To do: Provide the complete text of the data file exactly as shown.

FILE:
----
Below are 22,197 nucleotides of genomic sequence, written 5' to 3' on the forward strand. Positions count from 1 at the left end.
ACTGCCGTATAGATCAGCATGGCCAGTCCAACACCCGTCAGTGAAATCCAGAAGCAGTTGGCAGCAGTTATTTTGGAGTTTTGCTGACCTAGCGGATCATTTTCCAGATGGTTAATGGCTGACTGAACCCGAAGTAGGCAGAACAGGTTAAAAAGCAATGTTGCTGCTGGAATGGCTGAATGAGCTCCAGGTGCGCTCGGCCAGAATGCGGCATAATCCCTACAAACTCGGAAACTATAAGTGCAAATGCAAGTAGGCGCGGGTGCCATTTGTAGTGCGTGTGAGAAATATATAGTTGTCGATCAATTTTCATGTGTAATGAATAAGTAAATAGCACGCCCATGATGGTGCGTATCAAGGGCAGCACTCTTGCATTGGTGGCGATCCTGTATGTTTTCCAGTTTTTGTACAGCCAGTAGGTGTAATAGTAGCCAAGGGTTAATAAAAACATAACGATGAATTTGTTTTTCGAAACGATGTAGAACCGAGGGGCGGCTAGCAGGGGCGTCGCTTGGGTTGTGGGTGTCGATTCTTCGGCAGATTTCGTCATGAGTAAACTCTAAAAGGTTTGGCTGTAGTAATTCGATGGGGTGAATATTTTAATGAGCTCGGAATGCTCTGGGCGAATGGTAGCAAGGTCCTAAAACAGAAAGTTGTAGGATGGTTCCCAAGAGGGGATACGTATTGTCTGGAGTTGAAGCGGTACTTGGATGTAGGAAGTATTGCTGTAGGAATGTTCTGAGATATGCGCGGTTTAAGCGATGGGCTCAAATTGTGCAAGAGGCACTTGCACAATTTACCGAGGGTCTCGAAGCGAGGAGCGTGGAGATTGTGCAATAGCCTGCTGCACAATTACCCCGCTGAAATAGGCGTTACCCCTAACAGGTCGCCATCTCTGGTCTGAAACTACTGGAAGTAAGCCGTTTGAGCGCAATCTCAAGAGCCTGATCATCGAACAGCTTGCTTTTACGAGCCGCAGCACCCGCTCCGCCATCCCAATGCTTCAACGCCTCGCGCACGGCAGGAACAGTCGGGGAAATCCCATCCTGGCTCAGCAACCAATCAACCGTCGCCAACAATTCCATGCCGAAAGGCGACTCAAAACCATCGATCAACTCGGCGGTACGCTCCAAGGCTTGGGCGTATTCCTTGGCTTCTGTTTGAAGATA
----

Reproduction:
Below are 22,197 nucleotides of genomic sequence, written 5' to 3' on the forward strand. Positions count from 1 at the left end.
ACTGCCGTATAGATCAGCATGGCCAGTCCAACACCCGTCAGTGAAATCCAGAAGCAGTTGGCAGCAGTTATTTTGGAGTTTTGCTGACCTAGCGGATCATTTTCCAGATGGTTAATGGCTGACTGAACCCGAAGTAGGCAGAACAGGTTAAAAAGCAATGTTGCTGCTGGAATGGCTGAATGAGCTCCAGGTGCGCTCGGCCAGAATGCGGCATAATCCCTACAAACTCGGAAACTATAAGTGCAAATGCAAGTAGGCGCGGGTGCCATTTGTAGTGCGTGTGAGAAATATATAGTTGTCGATCAATTTTCATGTGTAATGAATAAGTAAATAGCACGCCCATGATGGTGCGTATCAAGGGCAGCACTCTTGCATTGGTGGCGATCCTGTATGTTTTCCAGTTTTTGTACAGCCAGTAGGTGTAATAGTAGCCAAGGGTTAATAAAAACATAACGATGAATTTGTTTTTCGAAACGATGTAGAACCGAGGGGCGGCTAGCAGGGGCGTCGCTTGGGTTGTGGGTGTCGATTCTTCGGCAGATTTCGTCATGAGTAAACTCTAAAAGGTTTGGCTGTAGTAATTCGATGGGGTGAATATTTTAATGAGCTCGGAATGCTCTGGGCGAATGGTAGCAAGGTCCTAAAACAGAAAGTTGTAGGATGGTTCCCAAGAGGGGATACGTATTGTCTGGAGTTGAAGCGGTACTTGGATGTAGGAAGTATTGCTGTAGGAATGTTCTGAGATATGCGCGGTTTAAGCGATGGGCTCAAATTGTGCAAGAGGCACTTGCACAATTTACCGAGGGTCTCGAAGCGAGGAGCGTGGAGATTGTGCAATAGCCTGCTGCACAATTACCCCGCTGAAATAGGCGTTACCCCTAACAGGTCGCCATCTCTGGTCTGAAACTACTGGAAGTAAGCCGTTTGAGCGCAATCTCAAGAGCCTGATCATCGAACAGCTTGCTTTTACGAGCCGCAGCACCCGCTCCGCCATCCCAATGCTTCAACGCCTCGCGCACGGCAGGAACAGTCGGGGAAATCCCATCCTGGCTCAGCAACCAATCAACCGTCGCCAACAATTCCATGCCGAAAGGCGACTCAAAACCATCGATCAACTCGGCGGTACGCTCCAAGGCTTGGGCGTATTCCTTGGCTTCTGTTTGAAGATA